Fees the focus at UWI
Classes are poised to begin at the University of the West Indies (UWI) and students are registering for their courses.
The talk around the Cave Hill campus now is about local undergraduate students having to pay tuition fees for the first time from next year, so Street Beat spoke to a few of them about the change.
“It will hurt,” said fresher Alex Stuart.
He is pursuing a bachelor’s degree in accounts so will be affected by the policy change. However, he said he would be able to handle it.
“Government will do what it has to and I can cover it but it will hurt, especially the ones now coming in as it is a lot of money,” he said. Those already enrolled in courses which continue into next year would be “stuck”, Stuart added.
Despite this, he said Cave Hill was still the best place to learn to be an accountant and he felt confident he would achieve his goals.
His friend Michelle Lofgren is doing a double major programme – accounts and finance. She is in her final year and said she was looking to leave UWI before the policy change came into effect. She said the new fee requirement would either drive people away from the university or affect what courses they decided to study.
“I know of friends who said ‘UWI not seeing me’,” Lofgren said.
“Social sciences students would have to pay the least amount so I think a lot of people will also go into the social sciences and everybody will want to be accountants . . . .”
Another student, who requested anonymity, said the fees would make it all but impossible for some people.
“Jobs are already hard to get and some employers either don’t want to or can’t work around a part-time schedule so it is hard to juggle a part-time job if you can get one and attend UWI,” she said.
“For me, I had to give up my job and study for my degree because I see it as important. When the fees are implemented, it will happen during my final year; now how do you think I would feel having spent three years at UWI to complete a degree but can’t do it simply because I don’t have the finances?”
Shaquille Callender is studying psychology. As such, he said the fees would not be hitting him as hard.
“I can still see how rough it would be but if Government didn’t have a choice, they wouldn’t have implemented the policy. If I have to, I will take a loan,” he said.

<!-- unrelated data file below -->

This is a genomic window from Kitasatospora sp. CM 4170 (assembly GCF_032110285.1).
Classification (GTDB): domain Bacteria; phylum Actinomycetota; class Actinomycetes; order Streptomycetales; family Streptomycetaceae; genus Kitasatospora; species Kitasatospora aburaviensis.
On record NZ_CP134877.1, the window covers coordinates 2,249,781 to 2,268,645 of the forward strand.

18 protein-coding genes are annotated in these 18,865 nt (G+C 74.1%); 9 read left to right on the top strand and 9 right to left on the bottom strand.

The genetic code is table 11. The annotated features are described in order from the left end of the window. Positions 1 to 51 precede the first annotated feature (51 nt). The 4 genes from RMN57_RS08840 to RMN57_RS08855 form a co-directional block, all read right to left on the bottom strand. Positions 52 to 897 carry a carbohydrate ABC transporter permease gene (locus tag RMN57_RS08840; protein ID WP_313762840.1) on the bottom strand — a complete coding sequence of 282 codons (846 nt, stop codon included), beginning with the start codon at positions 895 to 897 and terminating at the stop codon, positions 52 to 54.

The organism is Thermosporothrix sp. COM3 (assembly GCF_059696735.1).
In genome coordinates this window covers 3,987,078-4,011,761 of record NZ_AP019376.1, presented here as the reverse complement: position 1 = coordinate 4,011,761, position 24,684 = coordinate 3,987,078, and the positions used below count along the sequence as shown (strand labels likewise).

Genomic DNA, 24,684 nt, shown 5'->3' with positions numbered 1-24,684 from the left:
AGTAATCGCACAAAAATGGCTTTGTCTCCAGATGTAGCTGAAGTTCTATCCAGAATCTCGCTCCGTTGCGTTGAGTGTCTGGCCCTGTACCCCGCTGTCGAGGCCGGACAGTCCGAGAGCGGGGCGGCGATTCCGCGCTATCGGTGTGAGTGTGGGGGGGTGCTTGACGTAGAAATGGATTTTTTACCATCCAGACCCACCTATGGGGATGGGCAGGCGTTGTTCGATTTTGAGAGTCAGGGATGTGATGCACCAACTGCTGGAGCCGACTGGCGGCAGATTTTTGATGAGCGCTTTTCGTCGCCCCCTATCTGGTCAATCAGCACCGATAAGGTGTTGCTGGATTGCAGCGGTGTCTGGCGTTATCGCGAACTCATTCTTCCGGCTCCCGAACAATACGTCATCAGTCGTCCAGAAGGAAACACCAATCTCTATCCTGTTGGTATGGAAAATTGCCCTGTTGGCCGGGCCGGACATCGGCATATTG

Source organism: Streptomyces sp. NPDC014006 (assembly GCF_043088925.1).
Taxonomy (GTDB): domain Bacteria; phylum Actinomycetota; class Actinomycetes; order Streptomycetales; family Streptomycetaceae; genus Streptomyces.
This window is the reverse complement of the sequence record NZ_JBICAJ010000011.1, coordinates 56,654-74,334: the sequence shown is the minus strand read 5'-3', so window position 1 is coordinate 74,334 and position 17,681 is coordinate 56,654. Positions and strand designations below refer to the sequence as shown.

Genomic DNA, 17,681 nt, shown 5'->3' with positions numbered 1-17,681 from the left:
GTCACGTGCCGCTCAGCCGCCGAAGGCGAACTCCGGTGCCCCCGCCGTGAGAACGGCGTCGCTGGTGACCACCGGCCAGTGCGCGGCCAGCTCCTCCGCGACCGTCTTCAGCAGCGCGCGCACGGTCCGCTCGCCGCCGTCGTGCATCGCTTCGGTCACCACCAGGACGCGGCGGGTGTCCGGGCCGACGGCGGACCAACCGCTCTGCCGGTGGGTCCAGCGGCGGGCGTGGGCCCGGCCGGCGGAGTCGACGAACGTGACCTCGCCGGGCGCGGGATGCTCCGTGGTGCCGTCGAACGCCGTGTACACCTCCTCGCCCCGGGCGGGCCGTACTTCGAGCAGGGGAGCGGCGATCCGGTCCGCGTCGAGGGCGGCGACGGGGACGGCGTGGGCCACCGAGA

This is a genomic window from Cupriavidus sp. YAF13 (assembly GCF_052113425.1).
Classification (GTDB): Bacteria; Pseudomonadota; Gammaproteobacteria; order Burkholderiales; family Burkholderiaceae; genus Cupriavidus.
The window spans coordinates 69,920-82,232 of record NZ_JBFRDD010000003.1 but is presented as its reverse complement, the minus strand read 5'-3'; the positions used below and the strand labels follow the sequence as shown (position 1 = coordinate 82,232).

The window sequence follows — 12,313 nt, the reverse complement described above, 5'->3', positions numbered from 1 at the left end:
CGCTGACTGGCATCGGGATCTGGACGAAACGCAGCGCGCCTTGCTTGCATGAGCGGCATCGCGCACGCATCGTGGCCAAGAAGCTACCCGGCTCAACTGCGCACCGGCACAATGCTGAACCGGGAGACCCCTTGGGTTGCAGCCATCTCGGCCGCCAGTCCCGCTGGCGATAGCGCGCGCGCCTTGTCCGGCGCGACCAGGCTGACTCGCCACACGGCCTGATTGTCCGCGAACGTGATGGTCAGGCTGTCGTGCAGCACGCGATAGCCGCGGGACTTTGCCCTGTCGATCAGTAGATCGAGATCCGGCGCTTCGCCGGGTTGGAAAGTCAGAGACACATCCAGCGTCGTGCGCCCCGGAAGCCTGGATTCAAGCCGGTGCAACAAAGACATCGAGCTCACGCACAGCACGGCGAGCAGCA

Callender said psychology was his calling as people naturally liked to speak to him and told him he was able to help them. In addition, he said, “there’s a lot of disturbed people in the world”.
At 42, Jepter Lorde is one of the mature students on campus. He is in his final year studying politics and economics and said UWI’s “free ride” was over.
“Sacrifices have to be made. At the end of the day, this place has had its free ride; everybody has to make a contribution and this is the contribution that has to be made now. I would prefer if it could have been over a period of time but obviously the can has been kicked as far down the road as it can and the time for reckoning is now – what are you going to do?” he said.
Lorde said he thought the measures taken were designed to weed out some students and thus relieve Government of paying some of the economic costs, adding that the university’s population would gradually shift from predominantly regional students to international ones.
As for his future, Lorde said he was collaborating with a group of like-minded students to form a Caribbean think tank to offer support for potential investors in the region – “a cadre of individuals across a number of disciplines bringing their skills to bear”.
Andrea Phillips was relaxing peacefully with her son Shamar going over her course plans. She is in her last year studying linguistics, which she said would be beneficial for her job. She said she’d rather not speak on the fees issue, preferring to comment instead on the camaraderie at UWI.
“When I first came here there were a set of young children but they formed pairs with us older ones and we helped each other,” she said.
However, Shamar was less than enthusiastic. The Coleridge & Parry student complained that his mother’s studying was a major inconvenience.
“When she’s at class, I have to stay at my grandmother at night. I want to be in my own bed,” he said.